According to Mayor Kevin Johnson, it is becoming increasingly likely that the Sacramento Kings will depart Northern California for Anaheim. The final decision, though, has not been made. So while we wait, it might be a good idea to look at how we have come so close to seeing the Sacramento Kings cease to exist.
The story taking place in Sacramento is quite familiar to those who study sports and economics. As Marc Stein reported at ESPN.com:
The Kings have been trying for nearly a decade to replace outdated Arco Arena (soon to be renamed Power Balance Pavilion) with a new revenue-generating building that would ensure they stay in a market that was once known as the home of one of the NBA's most fervent fan bases.
Why is building a new arena in Sacramento so difficult? The sticking point is who is going to pay for it. When non-sports businesses move into a new market, it is considered reasonable that the business actually build their place of business. But in sports, teams typically expect the public to build their place of business.
As Rob Baade and Victor Matheson (two economists who have written extensively on this subject) recently reported in an academic article, it is not uncommon for the public to pick up much of the cost of stadiums and arenas. To illustrate, these authors report that seven arenas have been built for NBA teams since 2000 at a cost of $1.925 billion. Of this sum, the public contributed 83%, or $1.524 billion (and as Baade and Matheson note, there is very little return on these public investments).
So what the Kings are asking for is not unusual for NBA teams. And the Kings would seem to "need" a new arena. After all, according to ESPN.com, the team currently ranks second to last in home attendance. And when we look at team revenue - as reported by Forbes.com - the Kings in 2009-10 ranked 22nd in the league. If this team is going to compete - so the story goes - the Kings are going to need to find a way to increase team revenue.
Of course, not so long ago the Kings were competitive. The Sacramento Kings reached the NBA playoffs in each season from 1998-99 to 2005-06. In 2001-02, the Kings had the best regular season record in the NBA and took the Los Angeles Lakers to seven games in the 2002 Western Conference Finals.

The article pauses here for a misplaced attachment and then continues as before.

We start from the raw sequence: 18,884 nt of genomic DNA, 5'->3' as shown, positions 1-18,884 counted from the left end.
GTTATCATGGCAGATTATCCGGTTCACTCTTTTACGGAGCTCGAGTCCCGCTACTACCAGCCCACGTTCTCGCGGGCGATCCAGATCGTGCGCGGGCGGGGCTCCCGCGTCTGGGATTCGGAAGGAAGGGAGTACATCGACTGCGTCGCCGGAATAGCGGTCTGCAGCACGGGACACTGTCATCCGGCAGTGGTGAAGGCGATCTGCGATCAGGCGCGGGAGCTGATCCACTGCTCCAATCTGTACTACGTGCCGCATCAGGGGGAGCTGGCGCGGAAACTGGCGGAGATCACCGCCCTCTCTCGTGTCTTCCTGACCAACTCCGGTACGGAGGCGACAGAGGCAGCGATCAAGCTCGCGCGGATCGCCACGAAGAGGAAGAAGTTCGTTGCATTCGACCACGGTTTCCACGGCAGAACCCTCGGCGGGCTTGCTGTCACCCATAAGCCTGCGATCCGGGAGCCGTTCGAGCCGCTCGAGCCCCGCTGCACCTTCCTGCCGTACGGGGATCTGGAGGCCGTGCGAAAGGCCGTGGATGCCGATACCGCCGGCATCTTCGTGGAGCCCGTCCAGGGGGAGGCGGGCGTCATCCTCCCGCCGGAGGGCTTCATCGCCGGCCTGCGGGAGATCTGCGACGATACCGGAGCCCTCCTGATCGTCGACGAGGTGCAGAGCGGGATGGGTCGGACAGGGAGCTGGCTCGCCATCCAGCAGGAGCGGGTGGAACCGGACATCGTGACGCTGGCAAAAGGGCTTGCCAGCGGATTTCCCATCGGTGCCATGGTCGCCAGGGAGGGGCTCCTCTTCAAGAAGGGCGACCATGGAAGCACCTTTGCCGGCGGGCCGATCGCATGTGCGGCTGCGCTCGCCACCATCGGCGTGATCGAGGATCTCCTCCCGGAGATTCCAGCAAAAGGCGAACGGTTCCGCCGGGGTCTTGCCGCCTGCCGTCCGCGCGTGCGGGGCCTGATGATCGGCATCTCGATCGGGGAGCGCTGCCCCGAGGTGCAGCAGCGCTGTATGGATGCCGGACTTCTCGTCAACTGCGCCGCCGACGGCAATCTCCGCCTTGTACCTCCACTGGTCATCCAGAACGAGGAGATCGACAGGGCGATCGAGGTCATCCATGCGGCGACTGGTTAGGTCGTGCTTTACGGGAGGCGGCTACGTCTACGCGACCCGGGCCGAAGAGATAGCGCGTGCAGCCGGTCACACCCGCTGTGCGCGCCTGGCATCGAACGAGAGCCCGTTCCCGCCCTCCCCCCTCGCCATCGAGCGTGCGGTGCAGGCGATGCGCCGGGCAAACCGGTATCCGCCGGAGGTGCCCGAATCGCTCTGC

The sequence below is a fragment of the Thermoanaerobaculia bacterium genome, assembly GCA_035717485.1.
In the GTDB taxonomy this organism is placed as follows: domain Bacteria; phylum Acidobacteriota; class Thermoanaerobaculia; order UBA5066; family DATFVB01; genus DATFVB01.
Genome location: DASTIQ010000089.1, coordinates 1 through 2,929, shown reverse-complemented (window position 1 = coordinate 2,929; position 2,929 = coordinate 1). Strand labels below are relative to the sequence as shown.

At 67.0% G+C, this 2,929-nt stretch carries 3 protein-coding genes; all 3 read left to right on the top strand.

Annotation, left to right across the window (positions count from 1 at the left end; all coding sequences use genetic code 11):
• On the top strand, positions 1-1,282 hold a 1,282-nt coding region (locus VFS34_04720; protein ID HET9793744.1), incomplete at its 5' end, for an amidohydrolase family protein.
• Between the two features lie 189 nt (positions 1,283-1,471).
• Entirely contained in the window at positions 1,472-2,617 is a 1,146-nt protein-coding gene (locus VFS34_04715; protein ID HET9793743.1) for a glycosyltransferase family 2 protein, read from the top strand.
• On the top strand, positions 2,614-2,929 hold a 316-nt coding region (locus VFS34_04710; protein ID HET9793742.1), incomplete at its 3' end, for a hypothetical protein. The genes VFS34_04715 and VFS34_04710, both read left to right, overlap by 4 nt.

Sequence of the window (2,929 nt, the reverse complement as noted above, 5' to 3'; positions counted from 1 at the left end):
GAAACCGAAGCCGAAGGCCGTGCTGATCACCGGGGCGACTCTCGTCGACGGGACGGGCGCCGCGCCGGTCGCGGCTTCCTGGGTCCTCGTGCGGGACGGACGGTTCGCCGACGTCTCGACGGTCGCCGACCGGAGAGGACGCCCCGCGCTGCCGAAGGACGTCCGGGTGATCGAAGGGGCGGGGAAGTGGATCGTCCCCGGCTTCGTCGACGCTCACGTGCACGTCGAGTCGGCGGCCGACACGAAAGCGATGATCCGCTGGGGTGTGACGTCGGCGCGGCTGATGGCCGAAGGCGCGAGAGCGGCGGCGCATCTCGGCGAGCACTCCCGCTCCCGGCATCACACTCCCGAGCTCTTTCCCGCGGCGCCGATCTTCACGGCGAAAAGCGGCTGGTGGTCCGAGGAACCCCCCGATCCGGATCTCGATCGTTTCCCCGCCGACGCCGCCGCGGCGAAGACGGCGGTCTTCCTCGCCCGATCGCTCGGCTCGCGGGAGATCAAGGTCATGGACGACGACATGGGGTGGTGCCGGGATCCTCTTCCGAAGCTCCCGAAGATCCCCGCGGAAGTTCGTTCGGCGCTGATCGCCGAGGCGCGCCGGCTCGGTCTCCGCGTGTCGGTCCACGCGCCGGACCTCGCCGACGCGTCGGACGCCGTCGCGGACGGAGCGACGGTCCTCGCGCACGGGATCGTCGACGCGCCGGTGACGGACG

Not only were the Kings competitive on the court, the team also did quite well at the gate. From 2001-02 to 2005-06, the Kings sold out every single home game at Arco Arena. And when we look at total revenue - again as reported by Forbes.com (via the website of sports economist Rod Fort) - we see that the Kings ranked 9th in the NBA in 2005-06.
Since 2005-06, though, the team's fortunes have declined. The Kings will not be in the playoffs this season, and that will mark the 5th consecutive season Sacramento has not seen playoff basketball.
A few years ago, Stacey Brook, Martin Schmidt, and I published a study of gate revenue in the NBA. This study revealed that gate revenue is primarily driven by wins (as opposed to the number of "stars" a team employs). The role wins play in gate revenue is not surprising. And we can see this story when we look at the recent history of the Kings.
As the following table indicates, the Kings earned $126 million in total revenue in 2005-06. Of this total, $50 million came at the gate. Again, the team's fortunes have declined since that season. And as the team got worse, attendance and gate revenue declined. Non-gate revenue, though, didn't really change. Nor did spending on players change very much. But because gate revenue is not what it was, the profitability of the Kings has declined.